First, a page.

I thought I’d share a few quick thoughts on the progress of our Blogs at Penn State project with everyone. We’ve been at this for quite some time and it is starting to really feel like it is catching on. Measuring a service’s success at a place like PSU is tough. Is it measured through the number of users? Is it measured through positive feedback? Perhaps through novel uses of the service? No one can really tell me one way or the other … so for the Blogs at Penn state, I am using my own metrics — and they are probably flawed, but that is why I am saying they are my metrics.
If we are measuring success with numbers alone, I am thrilled with the growth this semester! Since the first week of August there have been about 2,700 new blogs created by about 2,900 new users. That is exciting, but the fact that there are now nearly 24,00 entries with about 9,400 comments makes me think people are not only writing themselves, but engaging in the kind of social discourse a platform like this affords. If we’re measuring on unique uses, then I am floored — student and faculty portfolios are springing up, alumni pages are being developed, and departmental websites are coming to life. The uses are nearly unlimited and people are getting it.
For the start of the Spring semester we have a few new ideas to drive greater adoption of the platform. One of the things we’ve been working on is a new page that is created automatically when a user gets their webspace activated. Every faculty, staff, or student who activates their personal webspace gets 5 GB to do whatever they want with it. At PSU, only about half of the 93,000 students activate their space and only about 25% use it for academic purposes. We think by promoting the service as a web publishing platform suitable for blogs, portfolios, class notes, or really anything we’ll see those numbers jump. The new page is beautiful and shares a very simple message — “Create. Reflect. Connect.” It was designed by our webmaster, Audrey Romano, and really begins the effort to tie the service to its affordances.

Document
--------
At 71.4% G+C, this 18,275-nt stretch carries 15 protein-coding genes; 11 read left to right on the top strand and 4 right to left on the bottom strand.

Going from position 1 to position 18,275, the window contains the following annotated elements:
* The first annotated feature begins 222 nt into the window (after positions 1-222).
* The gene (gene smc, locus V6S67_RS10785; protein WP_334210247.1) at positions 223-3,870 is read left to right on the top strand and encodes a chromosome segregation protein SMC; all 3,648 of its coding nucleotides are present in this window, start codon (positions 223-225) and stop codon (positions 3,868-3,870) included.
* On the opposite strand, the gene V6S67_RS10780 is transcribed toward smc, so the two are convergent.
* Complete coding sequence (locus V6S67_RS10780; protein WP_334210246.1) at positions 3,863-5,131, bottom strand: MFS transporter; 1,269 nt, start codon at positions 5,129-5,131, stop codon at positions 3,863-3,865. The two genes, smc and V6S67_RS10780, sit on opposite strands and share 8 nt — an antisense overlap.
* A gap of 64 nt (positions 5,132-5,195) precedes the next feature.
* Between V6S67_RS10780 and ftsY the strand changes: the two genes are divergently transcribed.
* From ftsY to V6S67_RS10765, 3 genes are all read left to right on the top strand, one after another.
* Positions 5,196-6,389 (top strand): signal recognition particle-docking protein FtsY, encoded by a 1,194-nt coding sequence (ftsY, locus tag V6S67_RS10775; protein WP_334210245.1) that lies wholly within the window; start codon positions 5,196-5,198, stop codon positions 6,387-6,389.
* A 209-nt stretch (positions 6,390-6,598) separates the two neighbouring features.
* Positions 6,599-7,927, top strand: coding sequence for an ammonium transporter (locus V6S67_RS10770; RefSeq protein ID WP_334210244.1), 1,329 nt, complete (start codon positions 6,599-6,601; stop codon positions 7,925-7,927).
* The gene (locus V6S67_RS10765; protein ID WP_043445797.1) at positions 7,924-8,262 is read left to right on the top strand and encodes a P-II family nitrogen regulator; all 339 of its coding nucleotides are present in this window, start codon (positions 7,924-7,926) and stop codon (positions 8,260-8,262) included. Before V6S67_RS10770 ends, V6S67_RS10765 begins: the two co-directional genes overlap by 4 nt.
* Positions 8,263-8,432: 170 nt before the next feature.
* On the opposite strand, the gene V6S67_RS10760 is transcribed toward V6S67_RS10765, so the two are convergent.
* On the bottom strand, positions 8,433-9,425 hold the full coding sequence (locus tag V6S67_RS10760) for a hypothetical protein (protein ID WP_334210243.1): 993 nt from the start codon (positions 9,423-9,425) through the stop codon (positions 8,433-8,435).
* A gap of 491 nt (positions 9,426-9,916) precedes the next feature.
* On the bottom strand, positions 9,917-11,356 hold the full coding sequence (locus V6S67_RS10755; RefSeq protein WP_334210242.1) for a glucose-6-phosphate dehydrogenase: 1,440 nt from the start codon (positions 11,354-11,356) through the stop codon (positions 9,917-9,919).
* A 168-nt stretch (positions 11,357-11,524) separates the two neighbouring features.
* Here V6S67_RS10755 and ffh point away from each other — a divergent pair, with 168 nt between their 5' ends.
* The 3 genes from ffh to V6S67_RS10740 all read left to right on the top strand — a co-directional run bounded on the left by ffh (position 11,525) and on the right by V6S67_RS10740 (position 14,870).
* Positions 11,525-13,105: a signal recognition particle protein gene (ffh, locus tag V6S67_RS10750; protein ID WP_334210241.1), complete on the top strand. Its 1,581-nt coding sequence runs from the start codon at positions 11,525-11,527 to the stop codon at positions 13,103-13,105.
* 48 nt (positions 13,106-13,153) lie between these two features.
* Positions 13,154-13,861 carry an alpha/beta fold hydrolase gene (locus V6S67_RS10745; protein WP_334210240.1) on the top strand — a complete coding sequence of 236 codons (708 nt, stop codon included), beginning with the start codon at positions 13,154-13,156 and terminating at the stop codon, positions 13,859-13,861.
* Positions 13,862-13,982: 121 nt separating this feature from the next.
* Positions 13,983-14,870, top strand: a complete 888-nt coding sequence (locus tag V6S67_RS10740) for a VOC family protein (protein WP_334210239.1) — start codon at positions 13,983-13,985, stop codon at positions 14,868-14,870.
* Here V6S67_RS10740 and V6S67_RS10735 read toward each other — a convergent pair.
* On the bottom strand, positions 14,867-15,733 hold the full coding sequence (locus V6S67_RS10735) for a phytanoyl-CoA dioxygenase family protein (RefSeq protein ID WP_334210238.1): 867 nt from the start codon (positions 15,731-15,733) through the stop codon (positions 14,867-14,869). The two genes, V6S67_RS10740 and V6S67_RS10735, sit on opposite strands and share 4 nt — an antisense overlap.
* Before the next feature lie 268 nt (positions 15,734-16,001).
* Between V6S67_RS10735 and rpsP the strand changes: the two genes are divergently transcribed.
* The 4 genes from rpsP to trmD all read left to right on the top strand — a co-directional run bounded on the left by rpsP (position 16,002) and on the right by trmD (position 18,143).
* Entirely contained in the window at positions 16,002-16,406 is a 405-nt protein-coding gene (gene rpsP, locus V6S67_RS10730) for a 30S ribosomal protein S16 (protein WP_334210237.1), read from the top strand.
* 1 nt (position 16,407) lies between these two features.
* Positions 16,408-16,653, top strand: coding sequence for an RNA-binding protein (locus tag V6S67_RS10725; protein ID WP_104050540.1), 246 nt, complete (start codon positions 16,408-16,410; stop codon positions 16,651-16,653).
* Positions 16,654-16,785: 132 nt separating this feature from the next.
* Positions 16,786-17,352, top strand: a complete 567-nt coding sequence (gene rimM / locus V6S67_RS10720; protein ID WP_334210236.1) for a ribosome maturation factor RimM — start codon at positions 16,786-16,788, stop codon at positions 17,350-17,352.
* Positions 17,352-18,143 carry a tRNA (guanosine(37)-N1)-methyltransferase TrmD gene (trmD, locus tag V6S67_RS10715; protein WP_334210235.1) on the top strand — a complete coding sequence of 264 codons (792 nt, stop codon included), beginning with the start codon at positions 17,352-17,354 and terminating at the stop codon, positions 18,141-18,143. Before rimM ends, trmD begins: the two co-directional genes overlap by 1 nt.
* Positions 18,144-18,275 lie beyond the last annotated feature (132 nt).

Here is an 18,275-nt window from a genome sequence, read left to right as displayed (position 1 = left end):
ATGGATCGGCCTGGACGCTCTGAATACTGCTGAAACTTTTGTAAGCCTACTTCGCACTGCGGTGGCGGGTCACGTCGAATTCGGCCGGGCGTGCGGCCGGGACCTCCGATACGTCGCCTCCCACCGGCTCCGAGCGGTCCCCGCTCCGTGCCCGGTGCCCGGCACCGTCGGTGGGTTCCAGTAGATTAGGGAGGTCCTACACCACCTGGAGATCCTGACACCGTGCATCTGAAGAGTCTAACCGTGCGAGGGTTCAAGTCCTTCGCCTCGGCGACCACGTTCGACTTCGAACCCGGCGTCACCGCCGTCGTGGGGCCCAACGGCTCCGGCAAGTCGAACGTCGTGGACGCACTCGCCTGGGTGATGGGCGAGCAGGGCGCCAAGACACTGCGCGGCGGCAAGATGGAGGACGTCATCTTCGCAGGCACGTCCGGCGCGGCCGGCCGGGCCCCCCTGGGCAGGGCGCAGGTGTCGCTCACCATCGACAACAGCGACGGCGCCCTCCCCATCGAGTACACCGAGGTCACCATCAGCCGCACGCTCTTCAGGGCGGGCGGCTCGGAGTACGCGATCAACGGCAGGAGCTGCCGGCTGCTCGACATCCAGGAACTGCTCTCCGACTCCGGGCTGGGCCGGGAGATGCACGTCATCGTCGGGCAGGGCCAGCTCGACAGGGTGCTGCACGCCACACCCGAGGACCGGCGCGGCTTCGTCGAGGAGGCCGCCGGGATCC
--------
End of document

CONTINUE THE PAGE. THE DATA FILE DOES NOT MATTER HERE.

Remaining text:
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If you’ve visited the Blogs at PSU site lately, you will see a striking resemblance. We are working to bring the ideas of web publsihing together under the use of the Movable Type environment. One of the coolest features of the new personal page shown above is a promotional video created by one of our multimedia developers, Zac Zidek. Zac took the text from an old screencast and set it in motion. As far as I am concerned, it is first rate.
So starting this Spring, when a student gets their webspace and visits it for the first time they’ll be encouraged to dive in with a single click to “Create. Reflect. Connect.” We’ll see, but I am vey proud of the team effort on the Blogs at PSU — from across lots of our organizations. What do you think?
My friend and colleague, Ken Udas, had asked me earlier in the Summer to contribute to his excellent Terra Incognita blog but I kept blowing deadlines and missing obligations. Ken gave me an extension and has been gracious to allow me to squeeze a guest post in between a few very smart people. I had a good time working up something that was very different than what usually shows up at his site and I hope he isn’t too put off by it. My post addresses the changes in big media and their evolving and emerging interest in embracing the social web. It looks at big media and their amazing move into allowing us to embed their property — legally! It asks what it means for us in higher education and how we should be addressing this move.
I would really appreciate it if you took the time to bounce over to read the post and leave a comment for us to chew on and discuss. Besides, if you are interested in open content and learning then you should be tracking Terra Incognita. Thanks!